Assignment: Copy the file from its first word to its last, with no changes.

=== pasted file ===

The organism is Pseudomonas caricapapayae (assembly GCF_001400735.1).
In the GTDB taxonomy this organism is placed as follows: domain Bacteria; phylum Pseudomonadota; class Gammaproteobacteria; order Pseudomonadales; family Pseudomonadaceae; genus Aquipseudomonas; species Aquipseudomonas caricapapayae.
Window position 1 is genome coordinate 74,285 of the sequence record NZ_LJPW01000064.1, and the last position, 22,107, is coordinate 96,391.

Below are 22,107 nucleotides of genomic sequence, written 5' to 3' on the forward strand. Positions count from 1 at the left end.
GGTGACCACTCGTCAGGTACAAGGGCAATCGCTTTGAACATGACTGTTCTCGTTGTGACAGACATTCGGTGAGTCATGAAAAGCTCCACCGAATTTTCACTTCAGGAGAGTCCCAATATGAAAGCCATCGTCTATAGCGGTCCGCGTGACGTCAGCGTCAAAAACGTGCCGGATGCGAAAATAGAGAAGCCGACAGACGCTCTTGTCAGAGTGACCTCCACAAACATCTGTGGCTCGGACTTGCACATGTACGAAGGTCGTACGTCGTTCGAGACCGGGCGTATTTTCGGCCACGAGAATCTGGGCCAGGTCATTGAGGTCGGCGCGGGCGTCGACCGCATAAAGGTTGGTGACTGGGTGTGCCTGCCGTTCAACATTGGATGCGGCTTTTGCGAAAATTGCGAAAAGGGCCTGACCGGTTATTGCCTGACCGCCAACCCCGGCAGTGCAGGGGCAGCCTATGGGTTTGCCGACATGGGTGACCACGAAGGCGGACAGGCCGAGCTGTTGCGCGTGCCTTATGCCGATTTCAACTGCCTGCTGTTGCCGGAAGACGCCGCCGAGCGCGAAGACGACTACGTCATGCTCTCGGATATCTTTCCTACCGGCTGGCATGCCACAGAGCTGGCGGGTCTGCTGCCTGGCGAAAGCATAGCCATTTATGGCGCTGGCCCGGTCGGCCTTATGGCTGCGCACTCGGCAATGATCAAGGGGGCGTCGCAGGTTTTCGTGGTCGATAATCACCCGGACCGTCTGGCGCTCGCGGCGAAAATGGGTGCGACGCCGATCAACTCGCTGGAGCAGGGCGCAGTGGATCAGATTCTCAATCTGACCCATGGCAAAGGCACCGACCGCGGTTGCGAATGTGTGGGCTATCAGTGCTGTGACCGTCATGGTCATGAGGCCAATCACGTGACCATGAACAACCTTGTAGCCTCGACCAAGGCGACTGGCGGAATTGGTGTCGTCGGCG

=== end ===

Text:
The organism is Pseudomonas caricapapayae (assembly GCF_001400735.1).
In the GTDB taxonomy this organism is placed as follows: domain Bacteria; phylum Pseudomonadota; class Gammaproteobacteria; order Pseudomonadales; family Pseudomonadaceae; genus Aquipseudomonas; species Aquipseudomonas caricapapayae.
Window position 1 is genome coordinate 74,285 of the sequence record NZ_LJPW01000064.1, and the last position, 22,107, is coordinate 96,391.

Below are 22,107 nucleotides of genomic sequence, written 5' to 3' on the forward strand. Positions count from 1 at the left end.
GGTGACCACTCGTCAGGTACAAGGGCAATCGCTTTGAACATGACTGTTCTCGTTGTGACAGACATTCGGTGAGTCATGAAAAGCTCCACCGAATTTTCACTTCAGGAGAGTCCCAATATGAAAGCCATCGTCTATAGCGGTCCGCGTGACGTCAGCGTCAAAAACGTGCCGGATGCGAAAATAGAGAAGCCGACAGACGCTCTTGTCAGAGTGACCTCCACAAACATCTGTGGCTCGGACTTGCACATGTACGAAGGTCGTACGTCGTTCGAGACCGGGCGTATTTTCGGCCACGAGAATCTGGGCCAGGTCATTGAGGTCGGCGCGGGCGTCGACCGCATAAAGGTTGGTGACTGGGTGTGCCTGCCGTTCAACATTGGATGCGGCTTTTGCGAAAATTGCGAAAAGGGCCTGACCGGTTATTGCCTGACCGCCAACCCCGGCAGTGCAGGGGCAGCCTATGGGTTTGCCGACATGGGTGACCACGAAGGCGGACAGGCCGAGCTGTTGCGCGTGCCTTATGCCGATTTCAACTGCCTGCTGTTGCCGGAAGACGCCGCCGAGCGCGAAGACGACTACGTCATGCTCTCGGATATCTTTCCTACCGGCTGGCATGCCACAGAGCTGGCGGGTCTGCTGCCTGGCGAAAGCATAGCCATTTATGGCGCTGGCCCGGTCGGCCTTATGGCTGCGCACTCGGCAATGATCAAGGGGGCGTCGCAGGTTTTCGTGGTCGATAATCACCCGGACCGTCTGGCGCTCGCGGCGAAAATGGGTGCGACGCCGATCAACTCGCTGGAGCAGGGCGCAGTGGATCAGATTCTCAATCTGACCCATGGCAAAGGCACCGACCGCGGTTGCGAATGTGTGGGCTATCAGTGCTGTGACCGTCATGGTCATGAGGCCAATCACGTGACCATGAACAACCTTGTAGCCTCGACCAAGGCGACTGGCGGAATTGGTGTCGTCGGCG